I don't know about the new Minutes, but I've read that they were flexy. I think the 2006 models come with 32mm stantchions.

    How about a RS REBA?

  7. #7
    mtbr member
    Reputation: Swerny's Avatar
    Join Date
    Apr 2004
    Posts
    1,026
    I weigh about 220 with gear.
    I have a 2003 Float 100RLC on my Kona and a Van 130RLC on my Slayer.
    I have been running the Float at about 90 PSI, and am pretty happy with it.
    Play with the rebound & compression and go from there.

    I just had the Van rebuilt with the green spring and Iím loving it now.
    Mike
    Toronto, Canada
    2014 Giant TCX SLR2
    2013 Trek Stache 8
    2011 Giant Defy Advanced 0

  8. #8
    Team Chilidog!
    Reputation: Stripes's Avatar
    Join Date
    Aug 2004
    Posts
    7,232
    Quote Originally Posted by MS MSP
    I weigh about 220 with gear.
    I have a 2003 Float 100RLC on my Kona and a Van 130RLC on my Slayer.
    I have been running the Float at about 90 PSI, and am pretty happy with it.
    Play with the rebound & compression and go from there.

    I just had the Van rebuilt with the green spring and Iím loving it now.
    I don't know the geometry of the Slayer, but the Intense is pretty much XC race. I upped the PSI to 110-120, and he seems a lot happier.

    Thanks everyone!

  9. #9
    mtbr member
    Reputation: Swerny's Avatar
    Join Date
    Apr 2004
    Posts
    1,026
    Quote Originally Posted by stripes
    I don't know the geometry of the Slayer, but the Intense is pretty much XC race. I upped the PSI to 110-120, and he seems a lot happier.

    Thanks everyone!
    That sounds about right. Good to hear.
    I went for a ride tonight, and checked my 2005 Fox manual,. and it recommended 115 PSI for over 220 pounds.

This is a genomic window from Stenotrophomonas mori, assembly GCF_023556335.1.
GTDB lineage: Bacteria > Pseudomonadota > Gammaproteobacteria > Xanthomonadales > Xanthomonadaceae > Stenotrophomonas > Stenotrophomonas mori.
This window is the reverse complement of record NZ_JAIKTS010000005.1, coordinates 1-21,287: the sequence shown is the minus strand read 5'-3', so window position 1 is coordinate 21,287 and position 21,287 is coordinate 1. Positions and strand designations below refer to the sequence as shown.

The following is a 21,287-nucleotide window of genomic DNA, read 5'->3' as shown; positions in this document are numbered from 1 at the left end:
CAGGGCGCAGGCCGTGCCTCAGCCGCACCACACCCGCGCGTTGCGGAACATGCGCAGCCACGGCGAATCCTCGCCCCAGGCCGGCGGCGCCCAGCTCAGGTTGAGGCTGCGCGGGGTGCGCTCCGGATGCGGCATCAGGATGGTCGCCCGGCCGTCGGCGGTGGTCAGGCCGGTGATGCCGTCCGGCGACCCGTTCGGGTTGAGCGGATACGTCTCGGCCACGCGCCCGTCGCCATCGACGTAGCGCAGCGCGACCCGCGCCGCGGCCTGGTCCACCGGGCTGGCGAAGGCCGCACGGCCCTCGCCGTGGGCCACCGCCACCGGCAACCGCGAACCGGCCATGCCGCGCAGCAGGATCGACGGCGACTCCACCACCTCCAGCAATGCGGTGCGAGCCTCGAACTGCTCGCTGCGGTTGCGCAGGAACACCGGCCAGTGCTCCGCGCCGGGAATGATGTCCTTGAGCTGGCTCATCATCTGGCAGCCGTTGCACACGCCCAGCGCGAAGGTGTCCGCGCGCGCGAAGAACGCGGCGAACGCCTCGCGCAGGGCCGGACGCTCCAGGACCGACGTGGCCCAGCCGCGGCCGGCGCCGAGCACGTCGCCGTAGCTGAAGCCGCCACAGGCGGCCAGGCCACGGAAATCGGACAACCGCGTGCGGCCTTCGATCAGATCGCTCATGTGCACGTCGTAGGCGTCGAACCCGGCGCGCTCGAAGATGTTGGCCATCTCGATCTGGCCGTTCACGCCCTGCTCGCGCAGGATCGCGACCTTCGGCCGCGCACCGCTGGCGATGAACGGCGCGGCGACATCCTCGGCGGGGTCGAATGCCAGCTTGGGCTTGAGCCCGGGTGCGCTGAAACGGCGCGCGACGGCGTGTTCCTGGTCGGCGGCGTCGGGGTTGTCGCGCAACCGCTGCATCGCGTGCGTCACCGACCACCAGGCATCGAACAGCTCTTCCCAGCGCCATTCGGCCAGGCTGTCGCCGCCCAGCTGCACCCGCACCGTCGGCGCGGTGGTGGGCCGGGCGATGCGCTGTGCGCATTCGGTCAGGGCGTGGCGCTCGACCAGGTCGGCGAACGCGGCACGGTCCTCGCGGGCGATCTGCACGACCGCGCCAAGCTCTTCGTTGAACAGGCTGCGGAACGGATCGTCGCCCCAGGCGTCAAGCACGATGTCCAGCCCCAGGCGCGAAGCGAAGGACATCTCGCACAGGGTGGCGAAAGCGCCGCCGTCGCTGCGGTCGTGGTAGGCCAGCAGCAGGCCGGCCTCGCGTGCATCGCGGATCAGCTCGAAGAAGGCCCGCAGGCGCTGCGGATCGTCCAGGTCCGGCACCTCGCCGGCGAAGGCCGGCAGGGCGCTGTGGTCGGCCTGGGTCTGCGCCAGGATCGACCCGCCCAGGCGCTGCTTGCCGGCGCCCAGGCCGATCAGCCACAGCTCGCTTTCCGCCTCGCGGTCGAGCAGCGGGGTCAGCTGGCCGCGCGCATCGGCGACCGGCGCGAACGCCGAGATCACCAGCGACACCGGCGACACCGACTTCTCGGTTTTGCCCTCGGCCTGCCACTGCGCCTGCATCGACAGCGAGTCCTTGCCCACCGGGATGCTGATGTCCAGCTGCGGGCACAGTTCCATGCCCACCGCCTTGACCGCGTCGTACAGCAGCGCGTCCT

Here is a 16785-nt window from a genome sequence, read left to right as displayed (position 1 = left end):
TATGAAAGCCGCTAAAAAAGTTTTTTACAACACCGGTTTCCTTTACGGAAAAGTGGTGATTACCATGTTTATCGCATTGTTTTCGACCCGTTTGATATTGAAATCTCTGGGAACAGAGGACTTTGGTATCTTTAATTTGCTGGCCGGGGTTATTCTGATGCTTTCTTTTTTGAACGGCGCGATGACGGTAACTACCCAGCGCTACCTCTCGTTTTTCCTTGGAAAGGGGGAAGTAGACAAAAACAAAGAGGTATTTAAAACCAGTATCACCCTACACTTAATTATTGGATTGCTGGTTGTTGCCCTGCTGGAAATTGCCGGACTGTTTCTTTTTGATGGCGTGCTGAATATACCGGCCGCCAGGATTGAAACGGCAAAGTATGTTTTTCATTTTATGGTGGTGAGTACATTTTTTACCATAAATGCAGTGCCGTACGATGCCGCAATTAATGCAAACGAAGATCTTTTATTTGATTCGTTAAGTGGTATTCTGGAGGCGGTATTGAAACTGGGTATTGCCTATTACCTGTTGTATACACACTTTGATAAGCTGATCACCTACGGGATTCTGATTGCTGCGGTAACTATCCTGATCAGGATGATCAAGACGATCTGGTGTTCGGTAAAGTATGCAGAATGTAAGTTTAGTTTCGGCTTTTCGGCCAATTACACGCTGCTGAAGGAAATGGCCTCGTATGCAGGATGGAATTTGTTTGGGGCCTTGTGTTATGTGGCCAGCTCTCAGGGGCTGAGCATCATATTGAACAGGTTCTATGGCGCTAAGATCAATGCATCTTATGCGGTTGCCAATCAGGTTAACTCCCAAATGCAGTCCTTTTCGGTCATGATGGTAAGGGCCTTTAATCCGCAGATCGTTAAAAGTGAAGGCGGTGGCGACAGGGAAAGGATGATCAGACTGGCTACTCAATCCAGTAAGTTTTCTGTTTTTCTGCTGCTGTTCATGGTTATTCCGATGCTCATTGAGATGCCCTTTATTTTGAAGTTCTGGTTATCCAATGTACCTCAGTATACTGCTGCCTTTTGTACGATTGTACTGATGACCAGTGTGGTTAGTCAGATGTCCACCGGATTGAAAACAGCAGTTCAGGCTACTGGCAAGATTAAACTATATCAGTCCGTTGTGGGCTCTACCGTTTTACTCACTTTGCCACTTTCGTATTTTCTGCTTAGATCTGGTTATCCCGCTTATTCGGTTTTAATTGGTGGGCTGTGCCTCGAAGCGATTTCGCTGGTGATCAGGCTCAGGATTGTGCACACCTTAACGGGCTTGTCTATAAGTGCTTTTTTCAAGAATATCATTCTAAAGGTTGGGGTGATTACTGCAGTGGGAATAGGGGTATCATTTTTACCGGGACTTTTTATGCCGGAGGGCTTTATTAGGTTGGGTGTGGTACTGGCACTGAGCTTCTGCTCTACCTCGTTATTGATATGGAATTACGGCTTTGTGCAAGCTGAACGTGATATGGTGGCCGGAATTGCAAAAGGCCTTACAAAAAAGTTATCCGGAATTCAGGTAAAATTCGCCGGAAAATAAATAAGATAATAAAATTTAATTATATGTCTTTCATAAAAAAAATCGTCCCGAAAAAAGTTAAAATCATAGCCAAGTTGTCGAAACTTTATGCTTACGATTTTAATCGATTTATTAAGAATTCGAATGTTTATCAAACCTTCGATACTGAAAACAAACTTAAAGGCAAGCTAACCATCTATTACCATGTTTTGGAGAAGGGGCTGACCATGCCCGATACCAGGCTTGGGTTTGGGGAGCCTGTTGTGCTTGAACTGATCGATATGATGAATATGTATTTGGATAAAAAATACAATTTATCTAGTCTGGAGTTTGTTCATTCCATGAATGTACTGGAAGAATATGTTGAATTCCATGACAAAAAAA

I thought that was high, and the 2003 online manual says I should be running about 80-85.

    Since my fork is a 2003, 90 works for me.
    I didn't realize there were different recommendations from year to year.
    Sorry if I mislead you.
    Mike
    Toronto, Canada
    2014 Giant TCX SLR2
    2013 Trek Stache 8
    2011 Giant Defy Advanced 0

  10. #10
    mtbr member
    Reputation:
    Join Date
    Oct 2005
    Posts
    1,123
    Quote Originally Posted by MS MSP
    That sounds about right. Good to hear.
    I went for a ride tonight, and checked my 2005 Fox manual,. and it recommended 115 PSI for over 220 pounds.
    I thought that was high, and the 2003 online manual says I should be running about 80-85.

    Since my fork is a 2003, 90 works for me.
    I didn't realize there were different recommendations from year to year.
    Sorry if I mislead you.
    I ride a Fox 100x and weigh 215lbs. A 100x is alittle different equiped, with Teralogic, but anyway I am able to run 80lbs due to the fork exibiting less dive. This would be similar to a Pushed fork. The only way I can get my suspension to wear I like it is to bring along my shock pump and make constant stops with psi and rebound changes. When it feels good, it is good. Sag is a starting point(mine is 15%). I will usually go riding alone so my constant stops does'nt inconvienience anyone. Just my 2 cents.

  11. #11
    mtbr member
    Reputation: Clyde Sdale's Avatar
    Join Date
    Mar 2006
    Posts
    35
    I ride an '03 Palomino with a Fox Float 100 RL. I have a bout 110 pumped in there and I don't have any brake dive (235 lbs + ride gear). Then again, if I have to brake hard enough to induce brake dive, I'm probably off the saddle and have my weight biased towards the rear of the bike. Just my $.02

Posting Permissions

  • You may not post new threads
  • You may not post replies
  • You may not post attachments
  • You may not edit your posts
  •